Nissan transplants GT-R organs into its small crossover. Sam Philip clings on
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Classified of the week: Jag XJ series I
There’s something extraordinary about the new Jaguar XJ. In one redesign, the flagship model’s shrugged off its combover-and-Café-Crème image, dragged its fit and finish up to German luxo-box standards, and, somehow, it’s still very much a… Jaaaaag.
And this week saw the biggest of the big cats get shot through with even more opulence - the Ultimate lunged onto the launchpad at the 2012 Beijing motor show, wearing champagne coolers, 335 horsepowers, two iPads, 20-inch rims, 20 speakers, hi-res screens… It’s really quite special. Click here and look for yourself.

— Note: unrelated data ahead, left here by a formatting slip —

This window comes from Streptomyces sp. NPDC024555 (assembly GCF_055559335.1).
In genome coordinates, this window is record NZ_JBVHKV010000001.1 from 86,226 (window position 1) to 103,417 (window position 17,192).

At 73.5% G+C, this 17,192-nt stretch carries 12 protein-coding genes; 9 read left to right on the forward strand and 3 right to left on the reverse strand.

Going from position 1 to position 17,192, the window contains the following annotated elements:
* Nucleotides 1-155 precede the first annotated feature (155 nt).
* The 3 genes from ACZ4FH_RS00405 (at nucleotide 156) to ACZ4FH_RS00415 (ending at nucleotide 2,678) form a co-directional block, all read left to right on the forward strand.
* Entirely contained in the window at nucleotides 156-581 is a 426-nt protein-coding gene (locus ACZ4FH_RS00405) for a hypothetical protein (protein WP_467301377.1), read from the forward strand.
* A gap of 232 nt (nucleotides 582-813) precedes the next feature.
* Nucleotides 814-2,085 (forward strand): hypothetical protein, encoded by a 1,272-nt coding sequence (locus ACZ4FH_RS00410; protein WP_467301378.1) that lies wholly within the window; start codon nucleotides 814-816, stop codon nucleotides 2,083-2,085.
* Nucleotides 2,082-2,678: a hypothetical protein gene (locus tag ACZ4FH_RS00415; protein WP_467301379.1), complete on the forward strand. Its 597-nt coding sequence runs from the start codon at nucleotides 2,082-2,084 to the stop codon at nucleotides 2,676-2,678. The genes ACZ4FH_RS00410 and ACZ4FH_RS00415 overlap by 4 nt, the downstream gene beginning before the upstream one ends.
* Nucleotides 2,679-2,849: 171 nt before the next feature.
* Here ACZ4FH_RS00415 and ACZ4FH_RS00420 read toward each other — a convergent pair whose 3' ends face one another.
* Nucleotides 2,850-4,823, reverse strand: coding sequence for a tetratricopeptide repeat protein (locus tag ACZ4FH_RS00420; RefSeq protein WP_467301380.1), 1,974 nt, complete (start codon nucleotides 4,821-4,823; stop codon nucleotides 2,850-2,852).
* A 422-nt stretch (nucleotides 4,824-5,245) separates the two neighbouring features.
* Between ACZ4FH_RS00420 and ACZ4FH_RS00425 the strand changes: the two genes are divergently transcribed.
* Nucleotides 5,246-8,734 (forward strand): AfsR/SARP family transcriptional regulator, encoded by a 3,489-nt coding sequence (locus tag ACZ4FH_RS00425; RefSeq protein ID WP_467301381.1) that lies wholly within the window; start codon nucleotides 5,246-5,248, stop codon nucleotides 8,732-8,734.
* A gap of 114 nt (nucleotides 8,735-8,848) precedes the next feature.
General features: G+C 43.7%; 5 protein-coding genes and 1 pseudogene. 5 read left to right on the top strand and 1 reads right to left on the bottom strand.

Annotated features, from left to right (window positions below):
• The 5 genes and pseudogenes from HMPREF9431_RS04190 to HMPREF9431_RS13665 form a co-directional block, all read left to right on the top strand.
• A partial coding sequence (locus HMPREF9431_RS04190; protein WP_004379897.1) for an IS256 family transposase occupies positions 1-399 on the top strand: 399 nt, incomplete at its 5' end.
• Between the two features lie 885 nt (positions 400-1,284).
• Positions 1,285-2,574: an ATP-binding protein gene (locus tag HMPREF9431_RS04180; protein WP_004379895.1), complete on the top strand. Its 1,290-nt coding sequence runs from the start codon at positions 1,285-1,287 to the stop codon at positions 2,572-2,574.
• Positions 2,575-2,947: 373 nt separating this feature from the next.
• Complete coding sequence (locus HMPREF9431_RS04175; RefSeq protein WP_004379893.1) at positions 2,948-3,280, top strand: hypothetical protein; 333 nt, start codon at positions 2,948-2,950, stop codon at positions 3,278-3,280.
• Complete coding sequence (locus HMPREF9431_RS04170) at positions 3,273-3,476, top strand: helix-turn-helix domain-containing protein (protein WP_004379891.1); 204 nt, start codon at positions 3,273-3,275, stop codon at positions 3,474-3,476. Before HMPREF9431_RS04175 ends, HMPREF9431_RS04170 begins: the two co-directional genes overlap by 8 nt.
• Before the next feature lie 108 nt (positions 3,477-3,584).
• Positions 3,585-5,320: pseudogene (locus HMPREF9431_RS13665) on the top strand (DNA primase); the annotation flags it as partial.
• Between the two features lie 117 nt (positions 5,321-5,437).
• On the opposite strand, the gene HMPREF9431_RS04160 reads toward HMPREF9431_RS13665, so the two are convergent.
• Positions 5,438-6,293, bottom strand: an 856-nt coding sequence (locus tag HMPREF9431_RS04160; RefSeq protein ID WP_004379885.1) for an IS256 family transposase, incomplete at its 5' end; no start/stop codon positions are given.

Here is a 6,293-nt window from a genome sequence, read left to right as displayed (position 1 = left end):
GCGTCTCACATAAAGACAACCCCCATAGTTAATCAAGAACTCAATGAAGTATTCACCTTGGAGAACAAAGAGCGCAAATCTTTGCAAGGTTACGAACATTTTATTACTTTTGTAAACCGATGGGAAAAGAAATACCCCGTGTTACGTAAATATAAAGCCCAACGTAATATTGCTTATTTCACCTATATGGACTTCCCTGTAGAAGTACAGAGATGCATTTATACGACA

But there’s a certain cad-like pomp to the original cars. Something that makes you feel like you’re in a spot of bother with the Inland Revenue. And that you know a bookie that’ll do you good odds on the 3:45 at Kempton Park. And this is one of them.
Launched in 1968, it was billed as “The finest Jaguar ever” by the company’s founder, Sir William Lyons. It was a huge model for the firm, pretty much replacing four separate ranges (Mark 2, S-Type, 420 and 420G) in one fell swoop.
Customers got the choice of either a 2.8-litre or 4.2-litre straight six engine derived from the classic XK racing motor. And to keep their thirst sated there were two fuel tanks on each side of the boot. Very handy if you’re too busy thumbing through betting slips to remember which side the filler cap’s on - each wing got its own separately lockable one.
Which you can see on this one, currently up for sale in London. It looks like a bit of a peach, too. Its prosthetic-limb-beige leather is in great shape - no surprise considering it’s only covered 44,000 miles - and the goldy-grey bodywork looks remarkably rust-free and shiny. Much like the britework.
What cost for such timeless decadence? This one’s up for a piffling £3600.
Any TopGear.commers fancy a real Jaaaaaag?